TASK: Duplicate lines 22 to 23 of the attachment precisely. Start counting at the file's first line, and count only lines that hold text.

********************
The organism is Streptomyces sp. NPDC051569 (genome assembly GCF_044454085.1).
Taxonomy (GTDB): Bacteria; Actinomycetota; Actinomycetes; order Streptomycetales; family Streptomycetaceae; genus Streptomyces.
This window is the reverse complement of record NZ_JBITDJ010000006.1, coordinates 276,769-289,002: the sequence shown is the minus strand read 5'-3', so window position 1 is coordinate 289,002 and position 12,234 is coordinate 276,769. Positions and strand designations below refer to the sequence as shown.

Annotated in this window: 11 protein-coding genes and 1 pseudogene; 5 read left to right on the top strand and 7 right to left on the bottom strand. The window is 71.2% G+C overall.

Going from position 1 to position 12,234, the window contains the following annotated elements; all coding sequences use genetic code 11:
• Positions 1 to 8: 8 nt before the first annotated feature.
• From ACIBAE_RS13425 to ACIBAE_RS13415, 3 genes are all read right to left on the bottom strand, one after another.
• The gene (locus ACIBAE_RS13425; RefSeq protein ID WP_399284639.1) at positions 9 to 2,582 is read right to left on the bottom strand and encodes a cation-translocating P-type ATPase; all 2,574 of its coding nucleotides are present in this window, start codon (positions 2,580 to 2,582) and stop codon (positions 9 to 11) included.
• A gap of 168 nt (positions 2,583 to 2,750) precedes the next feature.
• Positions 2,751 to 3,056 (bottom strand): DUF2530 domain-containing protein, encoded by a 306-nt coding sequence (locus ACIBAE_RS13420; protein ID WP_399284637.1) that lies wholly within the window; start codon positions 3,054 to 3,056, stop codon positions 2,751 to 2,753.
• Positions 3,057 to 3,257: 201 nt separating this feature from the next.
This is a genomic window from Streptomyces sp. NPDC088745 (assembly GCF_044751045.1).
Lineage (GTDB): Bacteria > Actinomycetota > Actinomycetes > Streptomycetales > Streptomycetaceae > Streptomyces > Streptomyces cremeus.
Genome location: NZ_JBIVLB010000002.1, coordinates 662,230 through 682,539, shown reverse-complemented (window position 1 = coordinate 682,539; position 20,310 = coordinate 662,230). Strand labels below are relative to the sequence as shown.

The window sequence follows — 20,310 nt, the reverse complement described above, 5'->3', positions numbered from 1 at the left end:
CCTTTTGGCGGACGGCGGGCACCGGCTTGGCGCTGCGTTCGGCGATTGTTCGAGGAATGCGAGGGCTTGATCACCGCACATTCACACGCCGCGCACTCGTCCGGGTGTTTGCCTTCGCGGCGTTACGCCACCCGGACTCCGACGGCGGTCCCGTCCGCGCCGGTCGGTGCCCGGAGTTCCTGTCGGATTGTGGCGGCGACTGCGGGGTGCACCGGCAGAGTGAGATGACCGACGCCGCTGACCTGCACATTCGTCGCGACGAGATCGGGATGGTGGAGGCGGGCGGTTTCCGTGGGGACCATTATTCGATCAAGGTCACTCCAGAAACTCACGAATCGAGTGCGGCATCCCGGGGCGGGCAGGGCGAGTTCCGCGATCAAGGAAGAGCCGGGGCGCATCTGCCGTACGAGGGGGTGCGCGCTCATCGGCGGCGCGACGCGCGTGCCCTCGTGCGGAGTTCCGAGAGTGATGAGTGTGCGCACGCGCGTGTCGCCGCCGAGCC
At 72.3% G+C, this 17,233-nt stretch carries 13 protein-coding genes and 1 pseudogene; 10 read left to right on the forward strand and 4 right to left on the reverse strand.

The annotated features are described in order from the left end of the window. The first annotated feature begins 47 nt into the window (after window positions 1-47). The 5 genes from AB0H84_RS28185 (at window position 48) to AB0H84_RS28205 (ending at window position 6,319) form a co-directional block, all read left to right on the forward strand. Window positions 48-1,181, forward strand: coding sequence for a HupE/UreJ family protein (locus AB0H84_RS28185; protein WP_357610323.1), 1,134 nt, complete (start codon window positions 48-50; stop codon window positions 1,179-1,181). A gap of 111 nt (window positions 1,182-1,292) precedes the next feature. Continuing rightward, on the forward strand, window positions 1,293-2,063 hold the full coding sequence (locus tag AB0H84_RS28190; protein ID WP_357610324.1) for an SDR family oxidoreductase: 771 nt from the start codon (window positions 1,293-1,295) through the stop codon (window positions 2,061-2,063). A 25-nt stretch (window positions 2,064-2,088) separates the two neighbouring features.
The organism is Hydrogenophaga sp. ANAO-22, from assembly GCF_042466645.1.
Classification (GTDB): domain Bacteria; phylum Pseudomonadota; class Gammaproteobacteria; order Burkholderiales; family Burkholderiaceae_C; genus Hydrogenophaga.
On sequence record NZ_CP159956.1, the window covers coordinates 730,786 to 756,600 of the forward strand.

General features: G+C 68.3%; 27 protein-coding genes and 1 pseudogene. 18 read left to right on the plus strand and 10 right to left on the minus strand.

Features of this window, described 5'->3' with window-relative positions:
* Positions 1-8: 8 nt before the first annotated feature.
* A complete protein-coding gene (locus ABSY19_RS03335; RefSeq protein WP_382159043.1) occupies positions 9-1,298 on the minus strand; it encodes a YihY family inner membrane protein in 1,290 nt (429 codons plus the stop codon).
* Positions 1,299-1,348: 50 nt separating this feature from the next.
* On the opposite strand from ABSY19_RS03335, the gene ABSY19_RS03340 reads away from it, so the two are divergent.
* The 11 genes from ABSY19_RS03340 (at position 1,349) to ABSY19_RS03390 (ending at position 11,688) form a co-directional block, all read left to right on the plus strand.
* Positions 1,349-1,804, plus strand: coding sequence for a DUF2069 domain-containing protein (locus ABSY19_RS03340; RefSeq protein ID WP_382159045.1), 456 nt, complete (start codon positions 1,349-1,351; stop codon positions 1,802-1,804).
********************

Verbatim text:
General features: G+C 68.3%; 27 protein-coding genes and 1 pseudogene. 18 read left to right on the plus strand and 10 right to left on the minus strand.

Features of this window, described 5'->3' with window-relative positions: